Vegan Sources Of Protein
The study of vegan diets is growing at online culinary schools around the world. People who cater to vegan athletes know that they can’t perform at the highest levels if they deny themselves nutrients they need during training and competition. A balanced diet of protein, carbohydrates and healthy fats keep them injury-free and continuously building stronger, faster and more responsive bodies. Since they don’t get their protein from meat, they search for a wide variety of protein-rich plants you can find at your local grocer or market.
Nuts and Legumes
- Beans – Beans are your common variety of legumes. Not only high in protein, these versatile replacements pack a lot of healthy fats and carbohydrates while boosting the level of fiber in your blood. Types of beans include garbanzo beans, kidney beans, lentils, lima beans, navy beans, soybeans and split peas.
- Nuts – Almonds, cashews, filberts, pumpkin seeds and black walnuts are all great sources of plant protein. You should be aware that some nuts can be oil-roasted, which adds unwanted fats, sodium and cholesterol to your diet. Purchase the oven-roasted and unsalted variety instead.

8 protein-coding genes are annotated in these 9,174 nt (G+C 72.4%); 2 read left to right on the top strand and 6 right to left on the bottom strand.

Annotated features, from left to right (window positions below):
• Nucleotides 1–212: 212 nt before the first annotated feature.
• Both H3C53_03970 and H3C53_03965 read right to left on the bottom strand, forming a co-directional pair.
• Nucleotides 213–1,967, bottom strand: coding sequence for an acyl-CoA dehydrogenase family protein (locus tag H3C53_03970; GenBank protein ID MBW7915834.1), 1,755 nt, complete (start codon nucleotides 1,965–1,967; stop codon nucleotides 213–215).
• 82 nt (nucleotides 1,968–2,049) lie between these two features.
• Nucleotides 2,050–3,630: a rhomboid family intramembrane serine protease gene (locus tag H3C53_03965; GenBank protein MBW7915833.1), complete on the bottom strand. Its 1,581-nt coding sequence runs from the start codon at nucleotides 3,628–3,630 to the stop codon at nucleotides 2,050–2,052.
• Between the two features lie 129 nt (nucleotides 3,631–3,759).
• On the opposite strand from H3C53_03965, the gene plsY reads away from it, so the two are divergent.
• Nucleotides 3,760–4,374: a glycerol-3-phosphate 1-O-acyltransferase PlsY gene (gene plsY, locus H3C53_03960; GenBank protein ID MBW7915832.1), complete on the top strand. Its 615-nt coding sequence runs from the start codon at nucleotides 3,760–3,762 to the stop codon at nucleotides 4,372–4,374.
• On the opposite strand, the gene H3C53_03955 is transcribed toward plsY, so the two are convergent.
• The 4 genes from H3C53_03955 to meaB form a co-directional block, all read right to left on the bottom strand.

- Lentils – These round, flat legumes are high in nutritional value regardless of the color you get. One cup of non-sprouted lentils provides almost 50 grams of protein and 115 grams of carbohydrates, totaling at 678 calories.
- Barley – This cereal grain is nutrient-rich and has an appealing pasta-like texture. In addition to being high in protein, it is an excellent source of dietary fiber. Dietary fiber stimulates the good bacteria in your digestive tract, which makes it stronger and healthier.
- Wild rice – Another superfood, one cup of wild rice provides 35 grams of carbohydrates and 6.5 grams of protein for a total of 166 calories.
- Quinoa – Higher in protein than its counterparts, quinoa is a nutritional powerhouse that is packed with lysine and isoleucine. Quinoa is also an excellent source of calcium and antioxidant flavonoids quercetin and kaempferol. Essential fatty acids in the form of oleic and alpha-linolenic acids are also present.
- Broccoli – Studies on this leafy green vegetable have shown that it doesn’t hold as much protein as legumes or grains. What it lacks in protein it makes up in being rich in fiber, lowering cholesterol levels and facilitating detoxification. It is also a great source of Vitamin A and D.
- Kale – Researchers have discovered that along with a moderate amount of protein, kale contains over 40 different kinds of flavonoids that put your anti-oxidant and anti-inflammatory levels through the roof. This assists in cell repair and the prevention of cancerous tissue.
If you like this post, please be sure to check out the following!
Food Day Highlights Sustainable Sourcing Practices
Replace Refined Carbohydrates With Whole Grains